Last year I was met with a rather unpleasant winter, which left me stumbling through 4 rounds of antibiotics for what initially appeared to be a sinus infection. After things continued to deteriorate, the severe pain left me with a brain that felt something akin to jelly -no doctor was able to pinpoint the problem. I began to be treated for migraines, but the “migraine” I was experiencing lasted all day, every day, for six weeks.
Now in a seemingly justified severe episode of depression (surprise surprise) I was being told (by my doctor) to take a lot of percocet, something that I really didn’t feel comfortable with. However, I was wondering just how much effect those intense peaks of pain were having on my mood, and since I couldn’t function enough to really do anything anyway, I decided to start a mood chart.
I started with just basic graph paper with my moods in red and the degree of physical pain I was in, in yellow. I quickly confirmed that once the amount of physical pain I was in reached a certain level, my mood began to plummet. No surprise there! But the small amount of charting I did really began opening my eyes to many of the other benefits one can gain from keeping a mood chart.
For people with bipolar disorder or other intense mood swings, mood charts can be helpful in a number of ways.
- Keeping a record of one’s mood requires the person charting to take a moment and pinpoint what is happening, meaning it requires a raised awareness of our mood changes. Having an awareness of what our mood is doing is half the battle! I know that for myself at least, I don’t always notice an irritable or slightly elevated mood (because I’m too distracted) so having to reflect on my day and what my moods were like has had a huge impact on my awareness.
- That raised awareness can help considerably in identifying potential triggers. Once we have noticed that our mood has changed, it gives an opportunity to reflect on what may have caused the change. Being able to do this when we can still remember what happened the day before, for example (instead of what started causing my current episode a week ago) means having a much more accurate idea of what those triggers could be. Having even a loose grasp on what our triggers are can help in avoiding future episodes, or in preparation for ones that are unavoidable.
- Being aware of where our mood is at can also be extremely helpful in curbing a potentially big episode before it gets completely out of control. This might not seem like a huge deal, but being able to call your psychiatrist and make a quick medication change, for example, before hypomania escalates into a full on manic episode can save an incredible amount of grief later. Any chance I have to avoid a potentially embarrassing, expensive, or debilitating episode is something I am enormously grateful for!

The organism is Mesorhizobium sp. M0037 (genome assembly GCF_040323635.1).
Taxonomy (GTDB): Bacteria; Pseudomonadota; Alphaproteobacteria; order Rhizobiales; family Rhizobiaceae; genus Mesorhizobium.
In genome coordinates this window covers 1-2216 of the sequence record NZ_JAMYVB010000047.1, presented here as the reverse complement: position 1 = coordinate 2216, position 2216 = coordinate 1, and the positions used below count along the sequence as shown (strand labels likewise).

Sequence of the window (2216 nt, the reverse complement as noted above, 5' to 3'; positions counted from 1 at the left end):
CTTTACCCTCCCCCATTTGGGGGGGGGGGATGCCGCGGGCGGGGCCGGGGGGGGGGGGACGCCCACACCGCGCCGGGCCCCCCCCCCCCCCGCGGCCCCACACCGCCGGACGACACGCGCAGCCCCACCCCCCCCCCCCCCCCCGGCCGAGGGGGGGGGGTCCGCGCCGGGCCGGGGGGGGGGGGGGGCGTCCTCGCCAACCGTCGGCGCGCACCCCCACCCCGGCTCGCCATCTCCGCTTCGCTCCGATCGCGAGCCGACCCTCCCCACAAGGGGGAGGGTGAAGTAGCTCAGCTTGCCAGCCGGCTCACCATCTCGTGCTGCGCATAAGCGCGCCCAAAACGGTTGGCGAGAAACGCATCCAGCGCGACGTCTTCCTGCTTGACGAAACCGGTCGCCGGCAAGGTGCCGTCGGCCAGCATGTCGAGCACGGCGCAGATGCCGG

- I am someone who has a seriously difficult time remembering what has happened over the last few months when I’m visiting my prescribing doctor. Keeping a mood chart has helped significantly in being able to relay information to both my doctor and therapist. On top of that, I’ve been able to become familiar with my patterns, how long my mood cycles last generally, and what kind of episodes I’m having. Before I started charting, I knew I had elevated moods at times but I couldn’t tell my doctor how intense they were or for how long, or even when. Charting has helped me quantify these changes in mood, making them easier both to understand and cope with mentally. Knowing an episode is of a finite length does wonders for me, and helps me remember that the episode is going to end, even when the agony feels infinite.
- Have you ever had a moment where you aren’t sure if a medication you’re taking is really helping? Taking the time to keep a mood chart can give you a baseline for any changes you make down the line, including adding and subtracting medications. Sometimes it can be difficult to truly recognize improvement in our symptoms, so having a visual confirmation of change can aid in the decision making process in regard to medication.
- For better or worse, it is widely accepted in the medical world that bipolar symptoms can change over time. Keeping a record of your symptoms through mood charting definitely can’t hurt in the long-run.
Charting moods has a lot of benefits, and the only real downfall is time. That said, I probably only spend about 5 minutes per day on my mood chart, and I have a set time that I work on it every day so that I remember. That few minutes has taught me a lot about my symptoms and recognizing when my mood shifts, so it definitely feels worth it in the long run!